Homeowner associations often seek to exercise architectural control over exterior structures within their communities which impact community aesthetics. For some issues, however, an association’s concern over the form of a structure potentially impacts its function creating a conflict between the interest of the association and the interest of the owner seeking to install the structure. The installation and location of satellite dishes and antennae is one such issue. The rights of the parties are largely guided by federal regulation, namely 47 CFR 1.4000, the Over-the-Air Reception Devices Rule (“OTARD Rule”), the adoption of which was authorized by Section 207 of the Telecommunications Act of 1996. The OTARD Rule is not a federal statute, but a federal regulation, which has, at times, caused confusion as to its means of enforcement. This was recently examined in Sastin 2, LLC v Hemingway Asociation, Inc, Case No CIV-17-1252-D (WD Okla Nov 19, 2018).
Section 207 of the Telecommunications Act required the Federal Communications Commission (“FCC”) to “promulgate regulations to prohibit restrictions that impair a viewer’s ability to receive video programming services through devices designed for over-the-air reception . . . .” This directive resulted in the OTARD Rule which prohibits a restriction that (i) unreasonably delays or prevents installation, maintenance, or use; (ii) unreasonably increases the cost of installation, maintenance, or use; or (iii) precludes reception or transmission of an acceptable quality signal. 47 CFR 1.4000(a)(3).
With respect to enforcement, 47 CFR 1.4000(e) states that “Parties may petition the Commission for a declaratory ruling under § 1.2 of this chapter, or a court of competent jurisdiction, to determine whether a particular restriction is permissible or prohibited under this section.” (emphasis added). Further, the OTARD Rule contains a safe-harbor provision, which prevents an an owner from having to pay attorneys’ fees for non-compliance with a restriction pertaining to satellite dishes incurred prior to twenty-one (21) days after a determination that such restriction is valid. In this respect, 47 CFR 1.4000(a)(4) states:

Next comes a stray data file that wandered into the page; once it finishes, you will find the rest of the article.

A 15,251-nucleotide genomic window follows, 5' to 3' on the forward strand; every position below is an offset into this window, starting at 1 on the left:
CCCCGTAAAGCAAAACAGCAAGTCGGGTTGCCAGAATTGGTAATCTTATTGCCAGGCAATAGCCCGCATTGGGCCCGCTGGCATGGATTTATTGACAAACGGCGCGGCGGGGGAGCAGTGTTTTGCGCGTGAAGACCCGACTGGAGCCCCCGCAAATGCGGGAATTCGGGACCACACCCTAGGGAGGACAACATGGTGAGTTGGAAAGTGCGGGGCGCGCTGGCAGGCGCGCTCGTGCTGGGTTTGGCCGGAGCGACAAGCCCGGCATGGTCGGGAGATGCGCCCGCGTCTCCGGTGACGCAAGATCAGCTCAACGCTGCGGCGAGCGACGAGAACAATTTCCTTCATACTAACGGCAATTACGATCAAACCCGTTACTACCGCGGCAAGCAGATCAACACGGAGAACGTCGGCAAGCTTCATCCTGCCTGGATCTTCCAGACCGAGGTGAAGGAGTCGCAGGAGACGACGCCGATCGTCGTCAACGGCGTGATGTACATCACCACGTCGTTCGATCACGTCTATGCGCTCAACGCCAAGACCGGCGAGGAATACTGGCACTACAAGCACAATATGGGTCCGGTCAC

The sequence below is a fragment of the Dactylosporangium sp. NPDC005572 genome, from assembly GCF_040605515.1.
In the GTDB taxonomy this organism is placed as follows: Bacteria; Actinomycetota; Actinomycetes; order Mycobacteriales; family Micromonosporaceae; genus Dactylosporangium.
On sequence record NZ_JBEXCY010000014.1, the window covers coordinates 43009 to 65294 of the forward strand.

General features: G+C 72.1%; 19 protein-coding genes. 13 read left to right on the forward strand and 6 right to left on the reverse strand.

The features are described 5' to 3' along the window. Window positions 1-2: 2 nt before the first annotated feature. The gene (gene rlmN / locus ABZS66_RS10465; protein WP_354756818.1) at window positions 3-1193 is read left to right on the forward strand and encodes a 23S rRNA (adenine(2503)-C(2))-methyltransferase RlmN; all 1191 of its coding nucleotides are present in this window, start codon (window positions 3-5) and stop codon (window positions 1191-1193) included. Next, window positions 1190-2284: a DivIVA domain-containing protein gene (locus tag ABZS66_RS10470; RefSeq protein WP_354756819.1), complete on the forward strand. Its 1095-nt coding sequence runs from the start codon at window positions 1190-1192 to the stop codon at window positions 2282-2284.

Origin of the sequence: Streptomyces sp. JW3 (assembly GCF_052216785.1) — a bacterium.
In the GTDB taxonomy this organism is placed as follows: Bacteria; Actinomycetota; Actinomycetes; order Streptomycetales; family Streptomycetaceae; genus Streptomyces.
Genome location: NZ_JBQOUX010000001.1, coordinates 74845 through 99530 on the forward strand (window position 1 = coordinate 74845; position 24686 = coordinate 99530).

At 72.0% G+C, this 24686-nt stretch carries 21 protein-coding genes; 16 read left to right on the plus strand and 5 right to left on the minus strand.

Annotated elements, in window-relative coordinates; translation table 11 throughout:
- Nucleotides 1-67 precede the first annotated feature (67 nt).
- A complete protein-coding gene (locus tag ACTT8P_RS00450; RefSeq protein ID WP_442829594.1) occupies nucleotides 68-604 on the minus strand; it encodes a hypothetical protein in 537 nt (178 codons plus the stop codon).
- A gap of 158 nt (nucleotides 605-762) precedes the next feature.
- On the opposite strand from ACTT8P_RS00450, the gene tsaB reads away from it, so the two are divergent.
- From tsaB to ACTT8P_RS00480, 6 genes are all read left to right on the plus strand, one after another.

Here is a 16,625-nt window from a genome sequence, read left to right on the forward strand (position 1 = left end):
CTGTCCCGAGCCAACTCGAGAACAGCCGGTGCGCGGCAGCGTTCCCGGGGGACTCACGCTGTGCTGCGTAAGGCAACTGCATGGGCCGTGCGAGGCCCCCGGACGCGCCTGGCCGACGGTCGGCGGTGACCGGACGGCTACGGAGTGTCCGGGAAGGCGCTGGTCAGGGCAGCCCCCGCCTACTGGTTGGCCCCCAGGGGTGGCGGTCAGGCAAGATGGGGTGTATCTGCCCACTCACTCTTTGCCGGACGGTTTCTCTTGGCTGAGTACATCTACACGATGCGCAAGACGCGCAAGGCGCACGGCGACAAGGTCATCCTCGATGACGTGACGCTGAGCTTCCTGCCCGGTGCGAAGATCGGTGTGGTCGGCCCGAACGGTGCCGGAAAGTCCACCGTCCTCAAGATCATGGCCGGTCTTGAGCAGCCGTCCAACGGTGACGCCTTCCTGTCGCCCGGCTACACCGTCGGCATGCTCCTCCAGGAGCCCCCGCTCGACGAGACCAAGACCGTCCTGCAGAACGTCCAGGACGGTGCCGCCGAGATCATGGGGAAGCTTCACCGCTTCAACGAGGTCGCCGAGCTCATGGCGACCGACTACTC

No attorney’s fees shall be collected or assessed and no fine or other penalties shall accrue against an antenna user while a proceeding is pending to determine the validity of any restriction. If a ruling is issued adverse to a user, the user shall be granted at least a 21–day grace period in which to comply with the adverse ruling; and neither a fine nor a penalty may be collected from the user if the user complies with the adverse ruling during this grace period, unless the proponent of the restriction demonstrates, in the same proceeding which resulted in the adverse ruling, that the user’s claim in the proceeding was frivolous.
Under the OTARD Rule, where a question exists regarding the validity of a restriction imposing a limitation on installation of a satellite dish, the parties may either file a petition with the FCC or petition a “court of competent jurisdiction.” In Sastin 2, the plaintiff filed a federal court action seeking an injunction against enforcement of the association’s rules regarding satellite dishes. The question addressed by the court was whether the action had been appropriately filed in federal court and whether the federal court was a “court of competent jurisdiction” as provided under the OTARD Rule.